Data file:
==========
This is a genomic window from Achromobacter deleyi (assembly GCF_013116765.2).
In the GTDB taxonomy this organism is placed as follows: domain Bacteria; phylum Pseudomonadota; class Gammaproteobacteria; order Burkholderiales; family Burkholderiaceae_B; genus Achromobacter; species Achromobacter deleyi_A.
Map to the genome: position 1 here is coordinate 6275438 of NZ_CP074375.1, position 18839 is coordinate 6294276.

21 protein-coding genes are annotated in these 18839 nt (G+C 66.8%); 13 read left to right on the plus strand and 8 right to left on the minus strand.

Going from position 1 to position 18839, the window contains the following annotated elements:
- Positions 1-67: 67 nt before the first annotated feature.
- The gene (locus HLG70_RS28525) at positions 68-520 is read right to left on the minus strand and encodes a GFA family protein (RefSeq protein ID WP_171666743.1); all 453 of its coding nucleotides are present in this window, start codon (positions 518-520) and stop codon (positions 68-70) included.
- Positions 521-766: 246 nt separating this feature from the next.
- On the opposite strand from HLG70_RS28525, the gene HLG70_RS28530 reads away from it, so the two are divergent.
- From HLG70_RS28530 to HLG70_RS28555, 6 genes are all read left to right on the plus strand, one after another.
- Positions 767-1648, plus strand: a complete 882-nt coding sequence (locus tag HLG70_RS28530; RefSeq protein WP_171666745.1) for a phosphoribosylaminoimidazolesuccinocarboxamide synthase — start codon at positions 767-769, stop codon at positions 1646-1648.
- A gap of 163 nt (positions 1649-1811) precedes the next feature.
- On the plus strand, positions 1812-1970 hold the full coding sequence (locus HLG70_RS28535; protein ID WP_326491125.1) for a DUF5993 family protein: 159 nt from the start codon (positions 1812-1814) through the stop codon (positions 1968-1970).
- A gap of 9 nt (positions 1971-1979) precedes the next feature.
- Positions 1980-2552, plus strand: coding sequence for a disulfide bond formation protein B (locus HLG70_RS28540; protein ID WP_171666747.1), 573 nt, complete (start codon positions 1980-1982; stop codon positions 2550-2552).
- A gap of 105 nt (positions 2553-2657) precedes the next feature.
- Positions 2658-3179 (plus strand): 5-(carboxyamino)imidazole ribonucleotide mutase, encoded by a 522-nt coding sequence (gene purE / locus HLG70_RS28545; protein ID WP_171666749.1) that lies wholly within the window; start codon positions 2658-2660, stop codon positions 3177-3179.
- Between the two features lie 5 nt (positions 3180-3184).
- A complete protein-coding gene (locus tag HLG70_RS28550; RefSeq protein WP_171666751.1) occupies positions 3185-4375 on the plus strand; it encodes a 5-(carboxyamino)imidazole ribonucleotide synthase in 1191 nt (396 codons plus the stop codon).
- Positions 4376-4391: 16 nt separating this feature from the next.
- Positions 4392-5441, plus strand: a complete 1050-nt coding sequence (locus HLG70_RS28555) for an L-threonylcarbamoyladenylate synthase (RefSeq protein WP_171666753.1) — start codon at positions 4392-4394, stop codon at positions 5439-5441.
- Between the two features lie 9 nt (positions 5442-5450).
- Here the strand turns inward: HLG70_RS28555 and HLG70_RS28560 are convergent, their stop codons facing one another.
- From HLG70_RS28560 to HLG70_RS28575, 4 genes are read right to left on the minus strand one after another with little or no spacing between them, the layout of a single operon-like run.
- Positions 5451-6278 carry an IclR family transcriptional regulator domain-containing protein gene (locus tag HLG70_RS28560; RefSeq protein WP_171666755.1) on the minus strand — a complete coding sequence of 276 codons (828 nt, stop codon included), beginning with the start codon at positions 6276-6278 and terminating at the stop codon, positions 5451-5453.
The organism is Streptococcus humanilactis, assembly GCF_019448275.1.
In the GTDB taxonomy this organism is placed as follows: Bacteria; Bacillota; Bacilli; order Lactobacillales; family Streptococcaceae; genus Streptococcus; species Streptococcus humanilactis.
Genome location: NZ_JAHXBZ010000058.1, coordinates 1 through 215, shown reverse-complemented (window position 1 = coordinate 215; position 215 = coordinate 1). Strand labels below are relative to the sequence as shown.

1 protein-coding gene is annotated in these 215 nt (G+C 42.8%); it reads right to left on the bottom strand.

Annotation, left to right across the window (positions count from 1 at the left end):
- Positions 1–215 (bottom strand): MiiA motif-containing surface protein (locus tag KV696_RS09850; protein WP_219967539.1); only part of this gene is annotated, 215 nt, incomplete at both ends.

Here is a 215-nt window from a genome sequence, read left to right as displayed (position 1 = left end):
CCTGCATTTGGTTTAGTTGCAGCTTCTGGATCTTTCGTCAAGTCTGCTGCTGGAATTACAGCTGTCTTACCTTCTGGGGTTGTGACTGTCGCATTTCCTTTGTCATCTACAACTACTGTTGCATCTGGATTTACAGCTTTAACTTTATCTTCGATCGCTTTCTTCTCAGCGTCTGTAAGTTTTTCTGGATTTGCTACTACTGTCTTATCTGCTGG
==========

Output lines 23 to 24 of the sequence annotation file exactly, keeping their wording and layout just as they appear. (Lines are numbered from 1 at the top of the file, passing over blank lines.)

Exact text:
- Here the strand turns inward: HLG70_RS28555 and HLG70_RS28560 are convergent, their stop codons facing one another.
- From HLG70_RS28560 to HLG70_RS28575, 4 genes are read right to left on the minus strand one after another with little or no spacing between them, the layout of a single operon-like run.